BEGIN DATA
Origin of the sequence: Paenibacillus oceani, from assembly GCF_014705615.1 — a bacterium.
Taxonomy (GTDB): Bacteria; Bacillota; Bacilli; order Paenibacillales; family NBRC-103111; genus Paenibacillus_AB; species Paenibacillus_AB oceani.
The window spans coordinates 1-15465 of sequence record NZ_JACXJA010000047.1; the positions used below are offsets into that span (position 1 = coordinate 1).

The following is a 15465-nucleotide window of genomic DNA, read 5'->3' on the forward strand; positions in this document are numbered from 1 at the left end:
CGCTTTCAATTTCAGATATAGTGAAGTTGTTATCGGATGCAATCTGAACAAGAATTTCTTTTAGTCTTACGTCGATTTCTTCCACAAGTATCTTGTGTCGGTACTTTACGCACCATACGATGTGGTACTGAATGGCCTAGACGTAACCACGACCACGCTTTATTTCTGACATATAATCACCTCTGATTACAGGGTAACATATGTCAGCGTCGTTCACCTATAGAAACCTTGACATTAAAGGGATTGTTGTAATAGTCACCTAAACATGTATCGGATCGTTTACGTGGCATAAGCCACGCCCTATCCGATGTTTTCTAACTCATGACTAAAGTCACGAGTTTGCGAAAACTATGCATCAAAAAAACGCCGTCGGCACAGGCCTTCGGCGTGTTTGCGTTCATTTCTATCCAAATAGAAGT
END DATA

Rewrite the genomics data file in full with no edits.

Origin of the sequence: Paenibacillus oceani, from assembly GCF_014705615.1 — a bacterium.
Taxonomy (GTDB): Bacteria; Bacillota; Bacilli; order Paenibacillales; family NBRC-103111; genus Paenibacillus_AB; species Paenibacillus_AB oceani.
The window spans coordinates 1-15465 of sequence record NZ_JACXJA010000047.1; the positions used below are offsets into that span (position 1 = coordinate 1).

The following is a 15465-nucleotide window of genomic DNA, read 5'->3' on the forward strand; positions in this document are numbered from 1 at the left end:
CGCTTTCAATTTCAGATATAGTGAAGTTGTTATCGGATGCAATCTGAACAAGAATTTCTTTTAGTCTTACGTCGATTTCTTCCACAAGTATCTTGTGTCGGTACTTTACGCACCATACGATGTGGTACTGAATGGCCTAGACGTAACCACGACCACGCTTTATTTCTGACATATAATCACCTCTGATTACAGGGTAACATATGTCAGCGTCGTTCACCTATAGAAACCTTGACATTAAAGGGATTGTTGTAATAGTCACCTAAACATGTATCGGATCGTTTACGTGGCATAAGCCACGCCCTATCCGATGTTTTCTAACTCATGACTAAAGTCACGAGTTTGCGAAAACTATGCATCAAAAAAACGCCGTCGGCACAGGCCTTCGGCGTGTTTGCGTTCATTTCTATCCAAATAGAAGT